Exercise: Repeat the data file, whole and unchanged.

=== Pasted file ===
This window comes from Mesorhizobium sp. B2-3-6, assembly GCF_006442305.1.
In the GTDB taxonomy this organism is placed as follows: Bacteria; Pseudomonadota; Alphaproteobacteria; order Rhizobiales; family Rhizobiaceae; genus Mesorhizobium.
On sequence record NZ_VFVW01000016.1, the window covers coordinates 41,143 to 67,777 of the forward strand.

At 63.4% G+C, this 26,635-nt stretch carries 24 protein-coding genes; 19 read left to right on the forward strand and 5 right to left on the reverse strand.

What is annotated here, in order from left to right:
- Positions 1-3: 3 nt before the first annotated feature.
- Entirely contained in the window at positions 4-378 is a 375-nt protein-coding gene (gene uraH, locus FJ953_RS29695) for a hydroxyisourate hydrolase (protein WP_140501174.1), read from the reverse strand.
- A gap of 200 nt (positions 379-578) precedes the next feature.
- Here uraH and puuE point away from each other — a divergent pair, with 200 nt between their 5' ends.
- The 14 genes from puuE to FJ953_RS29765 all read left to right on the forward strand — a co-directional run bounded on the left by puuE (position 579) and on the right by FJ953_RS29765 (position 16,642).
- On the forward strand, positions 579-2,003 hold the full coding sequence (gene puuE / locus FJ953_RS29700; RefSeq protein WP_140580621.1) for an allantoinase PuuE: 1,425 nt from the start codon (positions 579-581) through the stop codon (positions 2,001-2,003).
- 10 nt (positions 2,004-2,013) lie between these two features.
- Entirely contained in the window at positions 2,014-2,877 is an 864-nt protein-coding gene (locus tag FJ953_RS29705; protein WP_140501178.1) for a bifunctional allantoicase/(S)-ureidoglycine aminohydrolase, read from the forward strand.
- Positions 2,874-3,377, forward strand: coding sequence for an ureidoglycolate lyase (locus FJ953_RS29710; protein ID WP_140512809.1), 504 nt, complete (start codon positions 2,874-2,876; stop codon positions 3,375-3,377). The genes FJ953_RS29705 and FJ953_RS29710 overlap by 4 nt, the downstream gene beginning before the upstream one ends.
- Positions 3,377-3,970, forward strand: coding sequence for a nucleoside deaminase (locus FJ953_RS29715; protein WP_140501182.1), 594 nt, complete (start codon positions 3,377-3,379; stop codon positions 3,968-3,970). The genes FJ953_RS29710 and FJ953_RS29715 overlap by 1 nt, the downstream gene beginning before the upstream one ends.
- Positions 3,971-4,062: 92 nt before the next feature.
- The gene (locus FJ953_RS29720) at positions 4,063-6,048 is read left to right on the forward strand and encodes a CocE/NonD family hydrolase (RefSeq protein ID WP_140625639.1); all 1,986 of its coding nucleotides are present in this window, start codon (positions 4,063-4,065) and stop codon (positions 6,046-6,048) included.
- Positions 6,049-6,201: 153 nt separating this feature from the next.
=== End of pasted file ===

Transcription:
This window comes from Mesorhizobium sp. B2-3-6, assembly GCF_006442305.1.
In the GTDB taxonomy this organism is placed as follows: Bacteria; Pseudomonadota; Alphaproteobacteria; order Rhizobiales; family Rhizobiaceae; genus Mesorhizobium.
On sequence record NZ_VFVW01000016.1, the window covers coordinates 41,143 to 67,777 of the forward strand.

At 63.4% G+C, this 26,635-nt stretch carries 24 protein-coding genes; 19 read left to right on the forward strand and 5 right to left on the reverse strand.

What is annotated here, in order from left to right:
- Positions 1-3: 3 nt before the first annotated feature.
- Entirely contained in the window at positions 4-378 is a 375-nt protein-coding gene (gene uraH, locus FJ953_RS29695) for a hydroxyisourate hydrolase (protein WP_140501174.1), read from the reverse strand.
- A gap of 200 nt (positions 379-578) precedes the next feature.
- Here uraH and puuE point away from each other — a divergent pair, with 200 nt between their 5' ends.
- The 14 genes from puuE to FJ953_RS29765 all read left to right on the forward strand — a co-directional run bounded on the left by puuE (position 579) and on the right by FJ953_RS29765 (position 16,642).
- On the forward strand, positions 579-2,003 hold the full coding sequence (gene puuE / locus FJ953_RS29700; RefSeq protein WP_140580621.1) for an allantoinase PuuE: 1,425 nt from the start codon (positions 579-581) through the stop codon (positions 2,001-2,003).
- 10 nt (positions 2,004-2,013) lie between these two features.
- Entirely contained in the window at positions 2,014-2,877 is an 864-nt protein-coding gene (locus tag FJ953_RS29705; protein WP_140501178.1) for a bifunctional allantoicase/(S)-ureidoglycine aminohydrolase, read from the forward strand.
- Positions 2,874-3,377, forward strand: coding sequence for an ureidoglycolate lyase (locus FJ953_RS29710; protein ID WP_140512809.1), 504 nt, complete (start codon positions 2,874-2,876; stop codon positions 3,375-3,377). The genes FJ953_RS29705 and FJ953_RS29710 overlap by 4 nt, the downstream gene beginning before the upstream one ends.
- Positions 3,377-3,970, forward strand: coding sequence for a nucleoside deaminase (locus FJ953_RS29715; protein WP_140501182.1), 594 nt, complete (start codon positions 3,377-3,379; stop codon positions 3,968-3,970). The genes FJ953_RS29710 and FJ953_RS29715 overlap by 1 nt, the downstream gene beginning before the upstream one ends.
- Positions 3,971-4,062: 92 nt before the next feature.
- The gene (locus FJ953_RS29720) at positions 4,063-6,048 is read left to right on the forward strand and encodes a CocE/NonD family hydrolase (RefSeq protein ID WP_140625639.1); all 1,986 of its coding nucleotides are present in this window, start codon (positions 4,063-4,065) and stop codon (positions 6,046-6,048) included.
- Positions 6,049-6,201: 153 nt separating this feature from the next.